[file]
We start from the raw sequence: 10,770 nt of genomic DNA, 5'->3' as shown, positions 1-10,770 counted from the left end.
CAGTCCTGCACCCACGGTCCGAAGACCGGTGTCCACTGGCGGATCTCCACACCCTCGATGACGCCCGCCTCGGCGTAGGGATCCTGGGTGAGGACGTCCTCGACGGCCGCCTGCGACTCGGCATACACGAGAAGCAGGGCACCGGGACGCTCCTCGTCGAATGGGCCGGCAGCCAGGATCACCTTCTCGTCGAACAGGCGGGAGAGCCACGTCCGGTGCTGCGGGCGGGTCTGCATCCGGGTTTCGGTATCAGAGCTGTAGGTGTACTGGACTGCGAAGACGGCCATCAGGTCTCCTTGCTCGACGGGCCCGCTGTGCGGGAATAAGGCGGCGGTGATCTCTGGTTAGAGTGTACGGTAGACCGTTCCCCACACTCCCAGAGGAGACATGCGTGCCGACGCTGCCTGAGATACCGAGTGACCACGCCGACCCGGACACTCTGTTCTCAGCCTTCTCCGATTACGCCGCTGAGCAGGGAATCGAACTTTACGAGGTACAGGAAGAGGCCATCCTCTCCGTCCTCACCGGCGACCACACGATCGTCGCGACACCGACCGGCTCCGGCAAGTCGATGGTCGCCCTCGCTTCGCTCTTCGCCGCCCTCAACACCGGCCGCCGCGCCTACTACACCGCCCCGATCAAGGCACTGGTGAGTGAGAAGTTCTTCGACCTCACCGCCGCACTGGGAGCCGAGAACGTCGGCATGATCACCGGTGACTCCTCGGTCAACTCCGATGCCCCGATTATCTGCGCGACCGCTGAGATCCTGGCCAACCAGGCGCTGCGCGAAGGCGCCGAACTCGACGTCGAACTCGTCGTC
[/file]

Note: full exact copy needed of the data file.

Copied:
We start from the raw sequence: 10,770 nt of genomic DNA, 5'->3' as shown, positions 1-10,770 counted from the left end.
CAGTCCTGCACCCACGGTCCGAAGACCGGTGTCCACTGGCGGATCTCCACACCCTCGATGACGCCCGCCTCGGCGTAGGGATCCTGGGTGAGGACGTCCTCGACGGCCGCCTGCGACTCGGCATACACGAGAAGCAGGGCACCGGGACGCTCCTCGTCGAATGGGCCGGCAGCCAGGATCACCTTCTCGTCGAACAGGCGGGAGAGCCACGTCCGGTGCTGCGGGCGGGTCTGCATCCGGGTTTCGGTATCAGAGCTGTAGGTGTACTGGACTGCGAAGACGGCCATCAGGTCTCCTTGCTCGACGGGCCCGCTGTGCGGGAATAAGGCGGCGGTGATCTCTGGTTAGAGTGTACGGTAGACCGTTCCCCACACTCCCAGAGGAGACATGCGTGCCGACGCTGCCTGAGATACCGAGTGACCACGCCGACCCGGACACTCTGTTCTCAGCCTTCTCCGATTACGCCGCTGAGCAGGGAATCGAACTTTACGAGGTACAGGAAGAGGCCATCCTCTCCGTCCTCACCGGCGACCACACGATCGTCGCGACACCGACCGGCTCCGGCAAGTCGATGGTCGCCCTCGCTTCGCTCTTCGCCGCCCTCAACACCGGCCGCCGCGCCTACTACACCGCCCCGATCAAGGCACTGGTGAGTGAGAAGTTCTTCGACCTCACCGCCGCACTGGGAGCCGAGAACGTCGGCATGATCACCGGTGACTCCTCGGTCAACTCCGATGCCCCGATTATCTGCGCGACCGCTGAGATCCTGGCCAACCAGGCGCTGCGCGAAGGCGCCGAACTCGACGTCGAACTCGTCGTC